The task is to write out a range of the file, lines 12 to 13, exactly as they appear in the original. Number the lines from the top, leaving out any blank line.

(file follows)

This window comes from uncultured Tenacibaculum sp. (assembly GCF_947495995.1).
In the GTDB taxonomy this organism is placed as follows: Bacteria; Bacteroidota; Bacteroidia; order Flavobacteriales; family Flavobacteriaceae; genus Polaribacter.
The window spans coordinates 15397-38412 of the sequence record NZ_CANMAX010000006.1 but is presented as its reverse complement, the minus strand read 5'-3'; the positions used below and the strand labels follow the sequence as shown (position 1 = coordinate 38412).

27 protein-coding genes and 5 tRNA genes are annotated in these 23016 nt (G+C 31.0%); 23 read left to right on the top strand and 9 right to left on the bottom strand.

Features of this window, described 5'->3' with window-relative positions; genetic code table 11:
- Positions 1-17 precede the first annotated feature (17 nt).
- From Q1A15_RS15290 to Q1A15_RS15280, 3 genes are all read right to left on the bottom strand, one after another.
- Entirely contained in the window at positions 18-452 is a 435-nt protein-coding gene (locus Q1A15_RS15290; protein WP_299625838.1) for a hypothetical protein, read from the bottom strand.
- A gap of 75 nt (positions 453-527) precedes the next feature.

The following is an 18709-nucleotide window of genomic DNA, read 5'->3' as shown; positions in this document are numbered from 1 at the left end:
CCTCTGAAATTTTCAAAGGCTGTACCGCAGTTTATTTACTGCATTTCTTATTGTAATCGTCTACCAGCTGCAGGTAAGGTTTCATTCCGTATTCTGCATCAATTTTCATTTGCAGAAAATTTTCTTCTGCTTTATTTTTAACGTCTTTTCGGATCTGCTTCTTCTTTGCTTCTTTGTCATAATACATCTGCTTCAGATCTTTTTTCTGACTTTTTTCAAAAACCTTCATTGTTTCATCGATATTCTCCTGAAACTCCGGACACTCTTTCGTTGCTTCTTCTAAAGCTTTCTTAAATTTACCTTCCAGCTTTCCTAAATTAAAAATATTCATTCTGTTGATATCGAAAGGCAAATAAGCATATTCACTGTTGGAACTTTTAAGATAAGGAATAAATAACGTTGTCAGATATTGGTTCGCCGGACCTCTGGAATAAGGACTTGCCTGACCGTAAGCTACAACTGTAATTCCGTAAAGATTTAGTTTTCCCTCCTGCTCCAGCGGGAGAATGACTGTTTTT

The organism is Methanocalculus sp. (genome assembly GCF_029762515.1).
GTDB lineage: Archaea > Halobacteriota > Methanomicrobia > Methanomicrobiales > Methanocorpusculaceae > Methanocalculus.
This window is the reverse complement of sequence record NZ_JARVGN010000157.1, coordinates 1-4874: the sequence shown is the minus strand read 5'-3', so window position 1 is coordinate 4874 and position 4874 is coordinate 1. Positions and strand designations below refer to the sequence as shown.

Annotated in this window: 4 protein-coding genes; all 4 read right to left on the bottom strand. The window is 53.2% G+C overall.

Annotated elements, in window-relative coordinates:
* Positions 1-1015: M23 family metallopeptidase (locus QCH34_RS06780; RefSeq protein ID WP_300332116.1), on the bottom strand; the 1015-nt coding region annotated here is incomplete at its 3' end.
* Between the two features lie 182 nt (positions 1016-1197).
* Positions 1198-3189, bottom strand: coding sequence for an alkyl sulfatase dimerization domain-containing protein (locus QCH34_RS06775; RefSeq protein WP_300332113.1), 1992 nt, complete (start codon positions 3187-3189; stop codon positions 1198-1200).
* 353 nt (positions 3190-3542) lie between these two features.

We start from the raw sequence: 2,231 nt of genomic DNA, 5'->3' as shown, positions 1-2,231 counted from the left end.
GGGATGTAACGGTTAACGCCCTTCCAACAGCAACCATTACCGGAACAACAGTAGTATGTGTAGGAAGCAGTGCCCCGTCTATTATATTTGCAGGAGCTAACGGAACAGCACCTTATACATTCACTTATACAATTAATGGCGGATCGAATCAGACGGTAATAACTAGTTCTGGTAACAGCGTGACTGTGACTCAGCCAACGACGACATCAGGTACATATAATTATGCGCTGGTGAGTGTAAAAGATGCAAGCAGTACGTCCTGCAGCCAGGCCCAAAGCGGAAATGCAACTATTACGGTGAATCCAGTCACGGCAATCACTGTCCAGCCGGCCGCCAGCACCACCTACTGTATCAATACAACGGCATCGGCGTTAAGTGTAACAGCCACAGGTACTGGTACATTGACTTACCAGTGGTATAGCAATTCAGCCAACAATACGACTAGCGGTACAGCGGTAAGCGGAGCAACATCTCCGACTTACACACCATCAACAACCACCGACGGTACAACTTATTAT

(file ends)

The organism is Methanocalculus sp. (genome assembly GCF_029762515.1).
GTDB lineage: Archaea > Halobacteriota > Methanomicrobia > Methanomicrobiales > Methanocorpusculaceae > Methanocalculus.